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This week, Raury finally set us all free and released his long-awaited debut, Indigo Child. Released independently through LoveRenaissance, the digital project contains 13 tracks that are simply revolutionary. While the 17-year-old singer-songwriter is only just beginning, everyone in the industry already knows that he's destined to be a superstar. (I mean, Kanye West doesn't just fly out anybody to meet with him face to face. Trust in Yeezus.) Raury has even snagged a feature on SBTRKT's Wonder Where We Land, one of the most anticipated records of 2014.

Similar to many young innovators who came before and after him, Raury is paving the foundation of his own life path. He is a product of the rebellious generation that asks questions, and when they don't get satisfactory responses, they motivate each other to go and seek the answers themselves. And when that doesn't work, they find a way to do it better with or without educational facilities.

To say that Raury is different is an understatement. The young artist infuses rap with gospel, indie, folk and soul to create a sound that is genuinely his own. His music is organic and nothing feels forced. Raury naturally reps the East side of Atlanta, and he does so in a way that is true to himself. He's overly ambitious, but that drive will only lead him to achieving the next level of musical greatness.

The sound quality on Indigo Child is on point. From distinct electronic production to bold acoustic and electric guitar chords-- Raury has spent the last seven years learning how to play the instrument-- there's quite a selection for the ear. The lyrical content of the songs dig deep as well, and while Raury doesn't necessarily have the most attractive singing voice, he certainly has a way with words: "And just 'cause I got manners and speak with proper grammar/ Don't mean I'll ever think twice about slapping you with the hammer," he says in the third verse of 'Wildfire'. The track 'Rest' includes snippets of actual arguments between him and his mother, transporting the listener into the heat of his hot ATL kitchen.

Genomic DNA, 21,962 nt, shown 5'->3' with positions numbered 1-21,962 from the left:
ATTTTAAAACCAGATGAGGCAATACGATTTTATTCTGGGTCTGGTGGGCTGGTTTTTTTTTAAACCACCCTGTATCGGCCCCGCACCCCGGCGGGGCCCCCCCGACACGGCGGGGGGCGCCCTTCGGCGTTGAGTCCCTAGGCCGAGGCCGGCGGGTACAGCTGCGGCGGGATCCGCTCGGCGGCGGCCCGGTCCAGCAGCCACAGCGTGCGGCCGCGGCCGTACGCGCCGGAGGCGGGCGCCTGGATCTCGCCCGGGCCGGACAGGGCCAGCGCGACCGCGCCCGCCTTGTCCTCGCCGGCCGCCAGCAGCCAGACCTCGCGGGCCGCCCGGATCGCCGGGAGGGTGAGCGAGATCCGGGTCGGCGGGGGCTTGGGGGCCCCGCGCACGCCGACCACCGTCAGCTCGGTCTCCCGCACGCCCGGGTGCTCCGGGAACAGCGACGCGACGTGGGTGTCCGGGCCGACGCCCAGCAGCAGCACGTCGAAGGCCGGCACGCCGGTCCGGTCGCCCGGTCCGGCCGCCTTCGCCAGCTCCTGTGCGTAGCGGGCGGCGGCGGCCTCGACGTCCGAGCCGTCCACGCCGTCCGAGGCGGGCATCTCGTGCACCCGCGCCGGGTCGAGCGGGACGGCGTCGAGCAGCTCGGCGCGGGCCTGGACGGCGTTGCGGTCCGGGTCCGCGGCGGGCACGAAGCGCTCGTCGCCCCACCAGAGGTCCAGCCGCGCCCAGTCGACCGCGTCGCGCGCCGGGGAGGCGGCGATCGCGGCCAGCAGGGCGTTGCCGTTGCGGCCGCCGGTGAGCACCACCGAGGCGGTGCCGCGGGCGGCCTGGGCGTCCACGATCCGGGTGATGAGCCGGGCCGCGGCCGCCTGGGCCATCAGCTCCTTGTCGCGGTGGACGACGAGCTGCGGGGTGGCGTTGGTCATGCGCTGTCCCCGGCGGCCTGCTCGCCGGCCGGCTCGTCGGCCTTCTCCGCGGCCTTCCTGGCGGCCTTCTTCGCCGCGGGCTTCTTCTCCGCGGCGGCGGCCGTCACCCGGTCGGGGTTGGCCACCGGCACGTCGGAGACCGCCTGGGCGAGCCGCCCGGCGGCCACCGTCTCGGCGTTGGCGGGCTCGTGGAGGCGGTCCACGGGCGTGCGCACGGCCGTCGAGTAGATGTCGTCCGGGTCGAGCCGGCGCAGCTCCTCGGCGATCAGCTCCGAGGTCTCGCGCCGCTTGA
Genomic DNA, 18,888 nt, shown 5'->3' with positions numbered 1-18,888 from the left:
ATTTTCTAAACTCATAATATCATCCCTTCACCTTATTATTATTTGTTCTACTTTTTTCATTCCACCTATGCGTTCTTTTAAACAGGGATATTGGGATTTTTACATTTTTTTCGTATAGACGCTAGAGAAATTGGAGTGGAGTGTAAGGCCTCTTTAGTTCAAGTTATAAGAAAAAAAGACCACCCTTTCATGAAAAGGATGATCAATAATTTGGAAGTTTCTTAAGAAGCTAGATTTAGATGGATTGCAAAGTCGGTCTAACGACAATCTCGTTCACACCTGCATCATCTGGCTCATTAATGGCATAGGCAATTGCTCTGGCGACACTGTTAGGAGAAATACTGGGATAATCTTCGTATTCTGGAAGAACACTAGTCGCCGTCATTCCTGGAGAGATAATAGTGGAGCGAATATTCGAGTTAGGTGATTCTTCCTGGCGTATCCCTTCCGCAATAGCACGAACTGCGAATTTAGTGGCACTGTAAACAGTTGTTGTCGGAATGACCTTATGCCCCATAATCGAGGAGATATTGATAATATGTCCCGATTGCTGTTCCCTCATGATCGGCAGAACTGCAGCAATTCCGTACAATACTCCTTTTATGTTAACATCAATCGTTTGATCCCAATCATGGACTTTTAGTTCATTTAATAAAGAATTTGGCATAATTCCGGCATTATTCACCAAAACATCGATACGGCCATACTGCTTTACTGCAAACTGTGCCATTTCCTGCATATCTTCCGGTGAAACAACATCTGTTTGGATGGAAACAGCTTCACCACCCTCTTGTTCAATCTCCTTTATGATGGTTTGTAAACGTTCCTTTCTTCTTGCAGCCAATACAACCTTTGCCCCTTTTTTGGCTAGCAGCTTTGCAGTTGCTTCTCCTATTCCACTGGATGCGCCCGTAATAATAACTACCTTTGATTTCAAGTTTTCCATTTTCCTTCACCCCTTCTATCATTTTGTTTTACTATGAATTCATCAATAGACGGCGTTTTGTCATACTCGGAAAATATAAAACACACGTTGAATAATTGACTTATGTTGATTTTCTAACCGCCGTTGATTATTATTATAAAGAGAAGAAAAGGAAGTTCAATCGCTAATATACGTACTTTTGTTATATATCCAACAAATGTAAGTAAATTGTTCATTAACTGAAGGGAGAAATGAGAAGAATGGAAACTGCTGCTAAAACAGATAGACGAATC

Raury and Vancouver Sleep Clinic channel some old school Kid Cudi vibes on the carefree 'Superfly', a song that you can imagine chanting around a campfire with your closest mates on the last night of summer. Unfortunately, this season has already passed for most of us adults in the real world. There's this warm feeling of camaraderie that burns through the speakers, and you won't want it to end.

"'Cause we all want someone/ And we all want something/ Life can be so simple/ When we just want one thing," Raury sings. That verse alone captures the essence of growing up, and even though he's still a teenager, Raury gets what we all inevitably go through.

So long as the passion prevails, Raury is here to stay on his journey to forever. There's always room to grow and improve, but there's no reason to doubt that Raury won't present an even more polished piece of work when the time comes. He's on the cusp of erupting and when he does, we're in for something special.

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